|History of Bound Galleys...|
|Crane produced the first bound galley...|
|Over 52 years since the first bound galley was made. The original Bound Galleys were called Crane's and is a commonly used term today by the trade.|
Priscilla Crane, an imaginative woman with a background of more than 35 years in the book
publishing trade, set up a small print shop on Cape Cod and manufactured 15 advance copies
of a book for Viking Press. She was the first to do this, and Crane Duplicating became the
first company whose sole function was the printing and binding of "advance review
copies". Since the first Viking bound galley, Crane has printed and bound proofs on more than
They were originally marketed to publishers as advanced review copies, but the salespeople
called them bound galleys and Crane's. Today, Bound galleys are also referred to as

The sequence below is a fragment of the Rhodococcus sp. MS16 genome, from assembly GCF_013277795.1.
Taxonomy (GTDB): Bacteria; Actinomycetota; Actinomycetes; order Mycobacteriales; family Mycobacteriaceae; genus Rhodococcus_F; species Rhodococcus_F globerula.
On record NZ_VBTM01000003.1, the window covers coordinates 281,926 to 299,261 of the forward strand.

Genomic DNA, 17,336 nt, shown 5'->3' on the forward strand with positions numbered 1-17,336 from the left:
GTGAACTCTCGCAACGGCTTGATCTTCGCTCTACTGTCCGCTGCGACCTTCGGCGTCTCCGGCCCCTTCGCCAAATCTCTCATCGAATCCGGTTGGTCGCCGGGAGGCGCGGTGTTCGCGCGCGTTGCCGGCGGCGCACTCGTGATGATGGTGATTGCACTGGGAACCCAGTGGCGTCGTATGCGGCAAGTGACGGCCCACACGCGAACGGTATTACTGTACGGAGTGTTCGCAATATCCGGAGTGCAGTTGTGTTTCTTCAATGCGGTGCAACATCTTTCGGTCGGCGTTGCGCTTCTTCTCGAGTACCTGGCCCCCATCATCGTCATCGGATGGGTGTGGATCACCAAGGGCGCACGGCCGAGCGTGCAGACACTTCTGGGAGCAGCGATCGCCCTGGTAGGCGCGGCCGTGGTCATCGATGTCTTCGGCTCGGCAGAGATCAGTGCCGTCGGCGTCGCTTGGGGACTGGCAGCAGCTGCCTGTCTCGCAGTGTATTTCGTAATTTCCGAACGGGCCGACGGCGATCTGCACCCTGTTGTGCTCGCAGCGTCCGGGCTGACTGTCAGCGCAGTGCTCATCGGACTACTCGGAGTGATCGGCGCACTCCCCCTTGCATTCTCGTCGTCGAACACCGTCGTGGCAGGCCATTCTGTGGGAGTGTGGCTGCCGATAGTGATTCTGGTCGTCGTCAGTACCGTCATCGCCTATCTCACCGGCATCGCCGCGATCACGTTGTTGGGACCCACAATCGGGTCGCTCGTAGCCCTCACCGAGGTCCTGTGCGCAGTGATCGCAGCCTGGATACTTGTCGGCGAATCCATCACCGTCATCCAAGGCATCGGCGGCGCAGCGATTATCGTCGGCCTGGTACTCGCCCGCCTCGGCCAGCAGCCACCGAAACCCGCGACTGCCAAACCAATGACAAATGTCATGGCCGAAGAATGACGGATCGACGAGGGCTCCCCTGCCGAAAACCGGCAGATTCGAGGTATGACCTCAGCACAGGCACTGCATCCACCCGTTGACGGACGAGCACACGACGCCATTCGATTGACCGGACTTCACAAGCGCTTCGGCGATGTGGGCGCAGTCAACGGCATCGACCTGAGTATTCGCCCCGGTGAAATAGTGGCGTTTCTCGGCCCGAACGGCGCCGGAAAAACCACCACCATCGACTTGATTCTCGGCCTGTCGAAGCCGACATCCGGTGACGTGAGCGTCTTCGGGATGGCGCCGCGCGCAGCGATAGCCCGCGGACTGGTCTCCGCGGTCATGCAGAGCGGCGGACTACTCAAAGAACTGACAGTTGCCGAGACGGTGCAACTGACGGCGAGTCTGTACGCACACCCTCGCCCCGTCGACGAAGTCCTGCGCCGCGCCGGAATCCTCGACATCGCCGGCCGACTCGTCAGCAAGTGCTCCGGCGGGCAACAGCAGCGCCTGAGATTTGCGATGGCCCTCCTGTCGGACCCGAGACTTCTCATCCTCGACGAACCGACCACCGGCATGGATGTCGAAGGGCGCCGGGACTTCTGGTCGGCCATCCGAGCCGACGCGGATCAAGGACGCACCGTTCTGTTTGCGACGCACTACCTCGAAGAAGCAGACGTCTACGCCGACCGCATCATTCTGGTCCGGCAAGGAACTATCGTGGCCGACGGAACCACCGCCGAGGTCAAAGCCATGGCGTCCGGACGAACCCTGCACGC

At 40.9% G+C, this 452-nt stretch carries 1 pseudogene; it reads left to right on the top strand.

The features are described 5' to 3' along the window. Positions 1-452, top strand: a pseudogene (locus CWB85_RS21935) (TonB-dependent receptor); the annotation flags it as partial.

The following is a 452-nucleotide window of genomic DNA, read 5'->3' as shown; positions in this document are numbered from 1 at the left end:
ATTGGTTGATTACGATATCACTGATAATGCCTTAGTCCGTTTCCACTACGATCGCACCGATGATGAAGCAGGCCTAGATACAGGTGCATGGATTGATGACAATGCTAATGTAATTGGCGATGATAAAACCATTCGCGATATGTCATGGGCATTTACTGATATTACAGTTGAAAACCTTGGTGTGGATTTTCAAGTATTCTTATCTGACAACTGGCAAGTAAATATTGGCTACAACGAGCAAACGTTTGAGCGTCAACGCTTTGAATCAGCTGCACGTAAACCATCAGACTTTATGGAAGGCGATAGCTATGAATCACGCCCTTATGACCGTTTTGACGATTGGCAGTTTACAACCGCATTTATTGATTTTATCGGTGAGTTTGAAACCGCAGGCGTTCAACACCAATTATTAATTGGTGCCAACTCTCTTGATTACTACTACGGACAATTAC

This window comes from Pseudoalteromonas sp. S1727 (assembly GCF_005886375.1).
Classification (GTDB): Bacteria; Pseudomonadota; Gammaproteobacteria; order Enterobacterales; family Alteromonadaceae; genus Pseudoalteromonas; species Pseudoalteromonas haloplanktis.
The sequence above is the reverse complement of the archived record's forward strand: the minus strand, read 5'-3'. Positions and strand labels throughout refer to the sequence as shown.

Uncorrected Page Proofs, and advanced reader copies. The bound galley provided new possibilities
for publishers in the promotion of books. A fast source of low cost, multi copy editions
was now available and still is over 50 years later.
Advance review copies, generically called "Cranes" and also variously referred to as bound
galleys, readers' proofs, BOMs (for Book of the Month), review copies, and prepublication
copies were soon recognized as a blessing to publishers and reviewers alike.
"Cranes" are printed on both sides of the page in clear type, perfect bound, making the bound galley easy
to handle and read.
As a result of their low unit costs, copies can be made available to all potentially important
reviewers, and can also be used for sales and marketing purposes.